The September release of the iPhone 6 and iPhone 6 Plus helped Apple dominate the mobile phone market in Q4 2014, achieving a 93 percent share of the market's value, according to the latest report from the research firm Canaccord Genuity.
Apple could also hold a full one-third of the global smartphone market by 2018, according to Mike Walkley, Canaccord's managing director and senior equity analyst. That would mean some 650 million iPhone users across the world in the next three years.
For the shorter term, the strong momentum Apple has built with the iPhone 6 and iPhone 6 Plus is expected to continue throughout this year, according to the report. That's because only about 15 percent of the 404 million iPhone users have so far upgraded to the latest models.
'The Highest We've Seen'
We reached out Walkley to learn more about his findings, and what they mean for both Apple and its competitors. Apple's massive hold on the Q4 mobile market is "starkly better in terms of industry gains and profits" than ever seen before, Walkley told us. Following the September 2013 release of the iPhone 5s, for example, Apple's share of mobile profits reached about 75 percent, he said.
"This 93 percent is far and away the highest we've ever seen," Walkley said, saying his company has tracked those figures since the days when Nokia was the dominant cellphone company.
No More Knock-On Boost for Android
One reason for Apple's strong performance with the iPhone 6 and iPhone 6 Plus stems from the devices' larger screen sizes, Walkley said. The iPhone 6 has a Retina HD display measuring 4.7 inches, while the iPhone 6 Plus comes in at 5.5 inches.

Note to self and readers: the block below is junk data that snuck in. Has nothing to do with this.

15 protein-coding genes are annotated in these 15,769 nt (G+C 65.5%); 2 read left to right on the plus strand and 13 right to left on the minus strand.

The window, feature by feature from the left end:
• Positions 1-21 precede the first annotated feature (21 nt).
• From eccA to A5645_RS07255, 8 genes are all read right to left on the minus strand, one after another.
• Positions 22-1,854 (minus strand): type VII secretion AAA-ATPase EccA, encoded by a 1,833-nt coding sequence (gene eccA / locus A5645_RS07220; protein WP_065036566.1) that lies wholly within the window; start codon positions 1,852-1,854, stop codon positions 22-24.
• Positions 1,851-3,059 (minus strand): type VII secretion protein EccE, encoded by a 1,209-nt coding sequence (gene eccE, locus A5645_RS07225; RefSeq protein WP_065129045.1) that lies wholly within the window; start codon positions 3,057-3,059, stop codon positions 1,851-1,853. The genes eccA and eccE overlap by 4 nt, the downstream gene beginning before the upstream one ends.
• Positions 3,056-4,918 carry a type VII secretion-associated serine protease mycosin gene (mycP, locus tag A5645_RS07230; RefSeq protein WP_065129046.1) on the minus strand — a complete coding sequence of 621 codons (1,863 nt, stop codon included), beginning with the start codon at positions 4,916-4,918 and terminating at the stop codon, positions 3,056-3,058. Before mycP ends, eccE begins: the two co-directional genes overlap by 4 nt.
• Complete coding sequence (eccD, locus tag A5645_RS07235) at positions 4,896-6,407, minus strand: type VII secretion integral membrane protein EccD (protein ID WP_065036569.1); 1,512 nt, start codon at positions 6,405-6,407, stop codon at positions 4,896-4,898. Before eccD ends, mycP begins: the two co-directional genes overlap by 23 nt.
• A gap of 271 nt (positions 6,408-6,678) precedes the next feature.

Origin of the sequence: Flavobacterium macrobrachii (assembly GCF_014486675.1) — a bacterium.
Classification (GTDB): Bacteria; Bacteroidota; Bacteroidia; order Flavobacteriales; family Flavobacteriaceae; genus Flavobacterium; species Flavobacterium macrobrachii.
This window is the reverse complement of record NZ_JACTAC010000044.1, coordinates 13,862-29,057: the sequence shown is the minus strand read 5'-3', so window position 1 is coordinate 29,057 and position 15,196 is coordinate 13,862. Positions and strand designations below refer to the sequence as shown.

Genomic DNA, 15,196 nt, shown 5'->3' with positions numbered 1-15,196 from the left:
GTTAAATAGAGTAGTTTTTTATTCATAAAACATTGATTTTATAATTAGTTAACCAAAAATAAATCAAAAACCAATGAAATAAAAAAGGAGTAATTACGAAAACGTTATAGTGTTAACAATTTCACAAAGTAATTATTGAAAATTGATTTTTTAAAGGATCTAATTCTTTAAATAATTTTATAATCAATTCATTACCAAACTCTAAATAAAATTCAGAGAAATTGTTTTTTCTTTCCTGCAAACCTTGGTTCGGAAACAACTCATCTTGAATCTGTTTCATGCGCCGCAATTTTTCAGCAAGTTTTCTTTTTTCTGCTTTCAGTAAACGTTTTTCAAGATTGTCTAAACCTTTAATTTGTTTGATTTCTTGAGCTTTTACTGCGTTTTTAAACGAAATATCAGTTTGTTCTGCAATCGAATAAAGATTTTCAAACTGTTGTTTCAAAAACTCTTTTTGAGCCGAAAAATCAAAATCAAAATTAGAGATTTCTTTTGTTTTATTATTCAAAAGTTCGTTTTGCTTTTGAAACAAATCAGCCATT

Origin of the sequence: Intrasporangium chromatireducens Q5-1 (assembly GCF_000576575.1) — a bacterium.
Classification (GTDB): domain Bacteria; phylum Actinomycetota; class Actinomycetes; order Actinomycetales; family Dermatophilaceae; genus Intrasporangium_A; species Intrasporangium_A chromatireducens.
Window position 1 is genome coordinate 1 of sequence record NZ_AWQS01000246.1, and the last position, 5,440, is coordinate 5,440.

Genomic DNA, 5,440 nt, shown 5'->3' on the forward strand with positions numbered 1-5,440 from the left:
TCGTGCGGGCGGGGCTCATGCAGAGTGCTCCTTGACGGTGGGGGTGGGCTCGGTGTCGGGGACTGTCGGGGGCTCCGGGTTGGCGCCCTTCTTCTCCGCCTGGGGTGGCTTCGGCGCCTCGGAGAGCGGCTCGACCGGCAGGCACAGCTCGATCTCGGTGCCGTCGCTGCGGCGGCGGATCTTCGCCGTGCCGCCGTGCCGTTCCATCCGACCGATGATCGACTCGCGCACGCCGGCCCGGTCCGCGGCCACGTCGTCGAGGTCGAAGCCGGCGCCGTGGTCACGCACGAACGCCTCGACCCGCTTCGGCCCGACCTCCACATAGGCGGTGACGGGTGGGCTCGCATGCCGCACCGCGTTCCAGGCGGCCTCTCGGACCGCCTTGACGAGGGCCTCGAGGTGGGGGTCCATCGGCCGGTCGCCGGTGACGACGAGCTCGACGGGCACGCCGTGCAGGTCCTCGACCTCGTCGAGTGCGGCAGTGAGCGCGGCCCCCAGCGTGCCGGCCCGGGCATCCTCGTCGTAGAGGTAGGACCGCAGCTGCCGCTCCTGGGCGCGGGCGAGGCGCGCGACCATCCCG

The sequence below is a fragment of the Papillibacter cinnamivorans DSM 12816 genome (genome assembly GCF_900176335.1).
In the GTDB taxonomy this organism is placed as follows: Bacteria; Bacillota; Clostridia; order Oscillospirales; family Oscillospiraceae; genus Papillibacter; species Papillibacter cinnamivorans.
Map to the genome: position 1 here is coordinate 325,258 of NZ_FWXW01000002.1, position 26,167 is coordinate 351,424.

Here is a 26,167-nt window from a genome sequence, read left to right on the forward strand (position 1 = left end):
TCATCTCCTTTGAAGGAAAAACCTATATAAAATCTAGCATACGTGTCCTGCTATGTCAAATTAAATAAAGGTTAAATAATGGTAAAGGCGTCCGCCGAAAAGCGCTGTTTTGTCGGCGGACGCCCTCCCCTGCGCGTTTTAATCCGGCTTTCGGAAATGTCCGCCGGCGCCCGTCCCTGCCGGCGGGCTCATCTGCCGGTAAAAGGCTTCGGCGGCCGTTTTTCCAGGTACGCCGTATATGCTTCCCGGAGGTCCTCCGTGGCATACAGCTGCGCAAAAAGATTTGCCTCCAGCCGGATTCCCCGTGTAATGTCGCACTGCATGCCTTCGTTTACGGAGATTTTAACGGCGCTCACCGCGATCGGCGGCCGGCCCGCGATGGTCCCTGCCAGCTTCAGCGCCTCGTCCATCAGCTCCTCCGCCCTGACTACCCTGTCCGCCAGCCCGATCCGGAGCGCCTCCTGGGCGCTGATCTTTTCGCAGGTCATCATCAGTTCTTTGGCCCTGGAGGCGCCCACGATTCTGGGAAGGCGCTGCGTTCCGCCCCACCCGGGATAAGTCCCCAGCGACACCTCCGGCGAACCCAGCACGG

Those larger sizes took away the potential for a knock-on effect seen with previous iPhone releases, Walkley said. When earlier iPhones came out, customers who couldn't get the devices during the first few weeks of hot sales were frequently persuaded to instead purchase Android devices. The appeal lay in the fact that -- for the same price as the iPhone -- customers could get Android smartphones with much larger screens, he said.
As a result, the market often saw a counterintuitive increase in Android smartphone sales following the release of a new iPhone, Walkley added. With the new, larger iPhone 6 displays, however, that selling strategy no longer worked.
For an Apple competitor like Samsung, the iPhone 6 and iPhone 6 Plus have effectively put it between a rock and a hard place, Walkley said. Apple's newest models will make it harder for Samsung to compete on screen size, while the rise of cheaper yet feature-rich smartphones from China are making it harder to compete on price.
Apple, meanwhile, might be facing a different kind of challenge -- maintaining its workforce so it can continue to innovate. A report by Bloomberg last week revealed that Tesla Motors has hired "at least 150 former Apple employees, more than from any other company, even carmakers." The reason is that cars are becoming increasingly computerized, leading automakers to look to Silicon Valley for help, the article noted.